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ALL THE WORLD'S A STAGE (LIVE)
All reviews are (c) Patuto Enterprises and originally appeared at Epinions.Com
All the World's A Stage - The Quintessential Power Trio Performance
Pros: Powerful and intense rock that few can match.
Cons: Your arms get tired from air-drumming.
The Bottom Line: Visit an earlier time in Rush's history by learning what it means to be a Power Trio...
And so, Rush completed their first four studio albums, highlighting the first phase of their musical career with the powerful and awe-inspiring '2112'. The past 4+ years saw them either continuously touring city after city, or working in the studio on their next release.
But now it was time to 'rest' for a bit and gather together some of the highlights from their most recent 2112-promoting tour. The result was a (then) double-live album that delivered the power and dynamics that Rush was already becoming famous for.
'All the World's a Stage' set the stage to legitimately describe Rush as the premiere Power Trio of the time. Even at this early stage in their career, people were noticing the intensity and overwhelming abilities of these three soon-to-be Canadian Icons. Listening (or watching) them play live with your eyes closed, you would swear that their had to be 5 or 6 musicians up on the stage wailing away.
But perhaps that's one of the mysticism of Rush - how they're able to create so much music in a live setting without the assistance of back-up musicians.
But I'm digressing...slightly :)
For those not fortunate enough to witness Rush live at this early stage of their career, 'All the World's A Stage' gives you an excellent glimpse into the raw power, exceptional talent and awe-inspiring performance that, truly, only Rush could deliver.
This album covers some of the bands finest works from 'Rush', 'Fly By Night', 'Caress of Steel' and, of course, '2112'.
1. Bastille Day
The album blasts off with a powerful rendition of Bastille Day where Geddy's impossible vocals, Alex's warp-speed guitar playing and Neil's perfect-percussion-pounding hook you in and thrusts you to your own front row seat.
2./3./4. Anthem, Fly By Night and In The Mood
The concert set, er, album continues with a strong rendition of Anthem from their 'Fly By Night' album. And speaking of 'Fly By Night', we are then treated to a combination of the title track from that album, mixed in with the just plain fun In the Mood from their first album 'Rush'.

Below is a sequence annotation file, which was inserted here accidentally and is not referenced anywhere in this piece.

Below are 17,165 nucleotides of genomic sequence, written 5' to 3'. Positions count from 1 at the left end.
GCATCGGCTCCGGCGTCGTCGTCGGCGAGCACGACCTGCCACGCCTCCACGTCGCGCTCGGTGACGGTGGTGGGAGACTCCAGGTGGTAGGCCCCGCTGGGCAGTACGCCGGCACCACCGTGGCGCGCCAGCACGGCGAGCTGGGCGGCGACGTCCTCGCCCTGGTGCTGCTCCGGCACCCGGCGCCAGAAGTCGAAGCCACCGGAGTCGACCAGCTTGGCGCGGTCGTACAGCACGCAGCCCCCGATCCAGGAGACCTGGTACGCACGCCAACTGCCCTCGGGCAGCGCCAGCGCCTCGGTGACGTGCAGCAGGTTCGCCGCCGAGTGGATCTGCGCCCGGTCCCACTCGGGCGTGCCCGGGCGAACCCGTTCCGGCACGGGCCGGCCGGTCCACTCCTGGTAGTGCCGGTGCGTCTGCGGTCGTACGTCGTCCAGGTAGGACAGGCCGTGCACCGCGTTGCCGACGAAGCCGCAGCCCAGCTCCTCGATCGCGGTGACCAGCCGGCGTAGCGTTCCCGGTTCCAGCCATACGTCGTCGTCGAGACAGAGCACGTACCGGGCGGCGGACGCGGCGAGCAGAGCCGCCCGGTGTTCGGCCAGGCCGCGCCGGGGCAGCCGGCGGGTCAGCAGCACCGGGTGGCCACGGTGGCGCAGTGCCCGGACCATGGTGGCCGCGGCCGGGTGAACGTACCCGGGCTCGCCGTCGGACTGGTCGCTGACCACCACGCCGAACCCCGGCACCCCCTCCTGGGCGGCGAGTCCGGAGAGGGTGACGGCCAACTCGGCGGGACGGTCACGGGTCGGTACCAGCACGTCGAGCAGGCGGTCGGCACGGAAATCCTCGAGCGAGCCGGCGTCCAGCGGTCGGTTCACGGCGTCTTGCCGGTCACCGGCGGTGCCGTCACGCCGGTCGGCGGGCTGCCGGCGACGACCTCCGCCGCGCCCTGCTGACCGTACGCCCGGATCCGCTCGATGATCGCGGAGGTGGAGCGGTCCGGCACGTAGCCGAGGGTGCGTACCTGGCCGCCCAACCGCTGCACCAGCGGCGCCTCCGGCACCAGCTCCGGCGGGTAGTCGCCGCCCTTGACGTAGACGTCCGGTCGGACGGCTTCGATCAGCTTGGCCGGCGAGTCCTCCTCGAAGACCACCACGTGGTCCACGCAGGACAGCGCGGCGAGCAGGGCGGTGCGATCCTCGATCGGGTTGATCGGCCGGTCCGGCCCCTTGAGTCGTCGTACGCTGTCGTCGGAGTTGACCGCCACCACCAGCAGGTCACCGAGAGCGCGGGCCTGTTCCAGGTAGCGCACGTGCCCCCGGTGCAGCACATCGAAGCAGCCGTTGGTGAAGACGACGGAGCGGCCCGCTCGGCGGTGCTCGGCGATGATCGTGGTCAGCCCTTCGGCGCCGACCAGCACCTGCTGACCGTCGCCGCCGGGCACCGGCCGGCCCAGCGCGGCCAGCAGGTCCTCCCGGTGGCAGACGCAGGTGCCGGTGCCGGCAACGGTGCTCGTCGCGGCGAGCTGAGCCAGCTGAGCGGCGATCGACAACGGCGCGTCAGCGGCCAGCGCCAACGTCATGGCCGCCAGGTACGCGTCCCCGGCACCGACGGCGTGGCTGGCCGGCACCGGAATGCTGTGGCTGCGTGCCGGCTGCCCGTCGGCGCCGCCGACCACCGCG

5. Something for Nothing
All of this has been going non stop, but don't put down your air drums/guitars just yet. The next track is their first from '2112' - Something for Nothing which starts out slow, builds up speed and then shifts into high gear. Intense time-changes - one of many trademarks that Rush has become famous for.
6. Lakeside Park
Rush finishes off this part of the concert with the slower paced Lakeside Park from their 'Caress of Steel' album. An interesting choice to slightly subdue the mood of the audience before launching into the 20 minute live masterpiece of 2112.
The studio version is an array of complex sounds, lyrics and instrument combinations. You listen to the studio album knowing full well that even Rush couldn't likely pull this song off live.
But then you remember who you're talking about.
They can and do pull it off live - with all the power and dynamics that the studio version offers - plus more. The audience really gets into the track, whistling and cheering along the way.
If you'll excuse the pun, this performance is best described as a serious rush. But it doesn't stop there. Our Power Trio finishes 2112 and then launches into one of their early favorites from 'Fly By Night'...
8. By-Tor and the Snow Dog
Once again, Rush goes beyond human capabilities and recreates the studio version of this song, but with even more power. The 'battle' scene is an intense interlude between Alex's firing guitars and Geddy's abusive bass. It's magic worthy of cranking up the volume to deafening levels.
As this track ends and you catch your breath, Rush continues their onslaught with another time-changing masterpiece...
9. In the End
Do these guys ever get tired? Apparently not as this track exemplifies with its lightning-fast guitar licks and powerful percussions courtesy of Mr. Peart.
10./11. Working Man / Finding My Way
Up next is a nicely done mixture of a fan-favorite Working Man along with Finding My Way, both from their sophomore release 'Rush'. You'd swear that this was just one song the way they make it fit together seamlessly.
12. What You're Doing
But alas, all good things must come to an end, and 'All the World's A Stage' does so with grace as the Boys complete their whirlwind tour with What You're Doing, also from 'Rush'. Note: This track is only available on either the original vinyl album, or the Remastered re-release of the CD. The original CD copy didn't include this song.
And there you have it. The first of 4 officially released live efforts. Without a doubt, 'All the World's A Stage' delivers a more raw and powerful version of Rush. Perhaps not as refined as their later works. But the power and intensity that their early concerts must have been like is perfectly captured in this offering.
So fire up your receiver and amp, flex your arms a little bit, and get ready for 75 minutes of heart-pounding air-guitaring/drumming euphoria.
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